Do’s and don’ts of time sheets…
Like many employers today, you probably use an automated timekeeping system that lets employees clock in and out. That system could be web based or at the time clock terminal. If you’re using a manual timekeeping system, your employees complete paper time sheets, which they should then submit in time for payroll processing. Complications can arise when employees do not clock in or out or do not turn in their hours worked in a timely manner. Below are do’s and don’ts for these situations.
What You Can Do
- Be aware that under the Fair Labor Standards Act, the employer is ultimately responsible for maintaining accurate timekeeping records. As a manager, you can either track your employees’ work hours yourself or give your employees the tools to track their own time or both.
- Contact the employee to obtain the missing timekeeping data. Verbal messaging may be fastest, but if there is enough time, aim for written communication (such as email) because it gives you a paper trail.
- Determine, or estimate as best as you can, the hours worked if you cannot reach the employee. Ordinarily, you should be able to tell whether the employee worked his or her full scheduled shift. You’re also allowed to change the employee’s timekeeping data, regardless of what the employee turned in, as long as the modified information is correct.
- Discipline the employee, if applicable, for failing to follow your timekeeping procedures. Make sure any disciplinary actions you take are consistent with company policy and applied without discrimination.
What You Cannot Do
- Do not withhold the employee’s pay, as the FLSA and state wage-payment laws require employers to pay employees for all hours worked. Typically, if the employee was scheduled to work, managers can tell whether the job was done. If the work was performed, the employee must be paid accordingly. While you can discipline the employee for not abiding by your timekeeping rules, you cannot withhold pay as punishment.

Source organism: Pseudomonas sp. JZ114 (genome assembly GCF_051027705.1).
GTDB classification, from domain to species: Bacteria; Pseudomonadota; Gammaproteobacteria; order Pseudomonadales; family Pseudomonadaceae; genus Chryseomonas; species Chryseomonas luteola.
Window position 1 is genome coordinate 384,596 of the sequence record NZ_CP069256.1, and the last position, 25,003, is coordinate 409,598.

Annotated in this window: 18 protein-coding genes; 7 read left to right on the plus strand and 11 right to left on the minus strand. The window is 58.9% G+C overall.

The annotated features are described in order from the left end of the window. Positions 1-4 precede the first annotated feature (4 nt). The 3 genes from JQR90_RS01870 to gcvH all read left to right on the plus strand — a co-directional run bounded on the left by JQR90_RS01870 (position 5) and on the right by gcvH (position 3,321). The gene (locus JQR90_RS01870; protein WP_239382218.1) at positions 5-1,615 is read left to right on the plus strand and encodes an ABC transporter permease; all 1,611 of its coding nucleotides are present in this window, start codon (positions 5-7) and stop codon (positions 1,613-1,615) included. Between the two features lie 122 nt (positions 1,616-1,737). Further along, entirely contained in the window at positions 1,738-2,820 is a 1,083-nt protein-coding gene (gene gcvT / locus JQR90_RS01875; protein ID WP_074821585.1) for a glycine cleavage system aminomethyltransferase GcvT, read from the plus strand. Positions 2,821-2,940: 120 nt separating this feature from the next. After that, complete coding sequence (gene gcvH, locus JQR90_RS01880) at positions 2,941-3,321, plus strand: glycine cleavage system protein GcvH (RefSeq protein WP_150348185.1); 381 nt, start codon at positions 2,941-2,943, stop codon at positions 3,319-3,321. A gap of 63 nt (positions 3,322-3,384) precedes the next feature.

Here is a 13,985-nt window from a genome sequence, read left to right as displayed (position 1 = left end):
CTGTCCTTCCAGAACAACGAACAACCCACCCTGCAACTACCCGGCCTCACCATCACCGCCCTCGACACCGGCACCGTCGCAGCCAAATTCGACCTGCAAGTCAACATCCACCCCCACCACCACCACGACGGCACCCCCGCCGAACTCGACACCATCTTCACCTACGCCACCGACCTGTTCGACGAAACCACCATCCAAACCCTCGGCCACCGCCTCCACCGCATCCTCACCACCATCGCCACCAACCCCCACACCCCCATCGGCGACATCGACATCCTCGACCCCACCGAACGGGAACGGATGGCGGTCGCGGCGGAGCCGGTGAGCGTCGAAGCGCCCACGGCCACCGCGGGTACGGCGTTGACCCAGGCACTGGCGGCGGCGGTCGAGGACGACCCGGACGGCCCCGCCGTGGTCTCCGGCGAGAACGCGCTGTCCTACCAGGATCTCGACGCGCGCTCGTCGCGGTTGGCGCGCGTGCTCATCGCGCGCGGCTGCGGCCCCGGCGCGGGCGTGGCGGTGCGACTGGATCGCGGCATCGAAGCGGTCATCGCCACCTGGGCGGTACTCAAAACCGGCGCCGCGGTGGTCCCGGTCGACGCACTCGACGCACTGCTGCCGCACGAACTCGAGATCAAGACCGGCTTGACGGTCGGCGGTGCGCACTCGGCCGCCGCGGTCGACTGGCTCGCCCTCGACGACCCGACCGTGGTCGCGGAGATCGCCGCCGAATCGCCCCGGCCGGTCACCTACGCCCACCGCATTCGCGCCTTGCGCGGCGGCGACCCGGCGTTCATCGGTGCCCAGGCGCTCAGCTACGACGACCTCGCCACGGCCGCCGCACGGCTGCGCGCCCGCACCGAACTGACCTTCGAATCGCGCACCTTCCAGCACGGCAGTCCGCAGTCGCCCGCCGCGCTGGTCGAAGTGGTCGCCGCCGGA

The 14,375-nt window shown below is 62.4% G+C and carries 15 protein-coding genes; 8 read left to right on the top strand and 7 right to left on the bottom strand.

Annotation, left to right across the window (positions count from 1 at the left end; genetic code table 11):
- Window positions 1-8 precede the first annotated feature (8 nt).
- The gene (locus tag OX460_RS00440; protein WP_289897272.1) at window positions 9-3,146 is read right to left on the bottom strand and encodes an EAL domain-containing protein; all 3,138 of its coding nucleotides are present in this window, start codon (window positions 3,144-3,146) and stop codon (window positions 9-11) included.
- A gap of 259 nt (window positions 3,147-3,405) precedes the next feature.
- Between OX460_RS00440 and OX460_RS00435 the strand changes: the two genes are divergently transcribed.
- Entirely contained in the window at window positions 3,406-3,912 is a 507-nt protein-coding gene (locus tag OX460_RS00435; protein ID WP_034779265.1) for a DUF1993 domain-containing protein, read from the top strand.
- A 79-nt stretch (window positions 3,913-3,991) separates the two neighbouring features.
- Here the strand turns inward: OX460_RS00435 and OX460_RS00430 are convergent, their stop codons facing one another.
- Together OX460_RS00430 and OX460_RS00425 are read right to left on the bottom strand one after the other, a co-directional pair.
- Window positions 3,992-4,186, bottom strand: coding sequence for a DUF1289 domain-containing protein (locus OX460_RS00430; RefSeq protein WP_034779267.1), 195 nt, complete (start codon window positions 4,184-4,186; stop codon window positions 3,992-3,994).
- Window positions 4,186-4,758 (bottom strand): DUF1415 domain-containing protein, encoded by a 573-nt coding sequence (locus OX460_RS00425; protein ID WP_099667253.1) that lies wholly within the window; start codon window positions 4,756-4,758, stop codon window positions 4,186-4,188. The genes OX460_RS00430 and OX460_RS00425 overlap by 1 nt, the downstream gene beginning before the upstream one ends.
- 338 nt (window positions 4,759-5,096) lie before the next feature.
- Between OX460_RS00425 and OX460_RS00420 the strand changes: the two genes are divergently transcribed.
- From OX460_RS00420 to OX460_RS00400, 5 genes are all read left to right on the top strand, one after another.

- Do not overlook possible exceptions, such as telecommuting or remote work. For example, the case of Jackson v. Corrections Corporation of America shows that the burden of timekeeping isn’t always on the employer. Per the California Public Agency Labor & Employment Blog, the court held that “where a non-exempt employee is allowed to work from home; and the employer cannot practically track the employee’s hours worked, the responsibility for accurate timekeeping falls on the employee.”
The court found that Jackson failed to sufficiently prove her claim for unpaid overtime because she did not complete the time sheets her employer gave her. Nor, did she clarify the nature of the work she allegedly performed at home. However, according to the California Public Agency Labor & Employment Blog, the employer likely violated the FLSA’s record-keeping rule. The employer, didn’t keep accurate timekeeping records.
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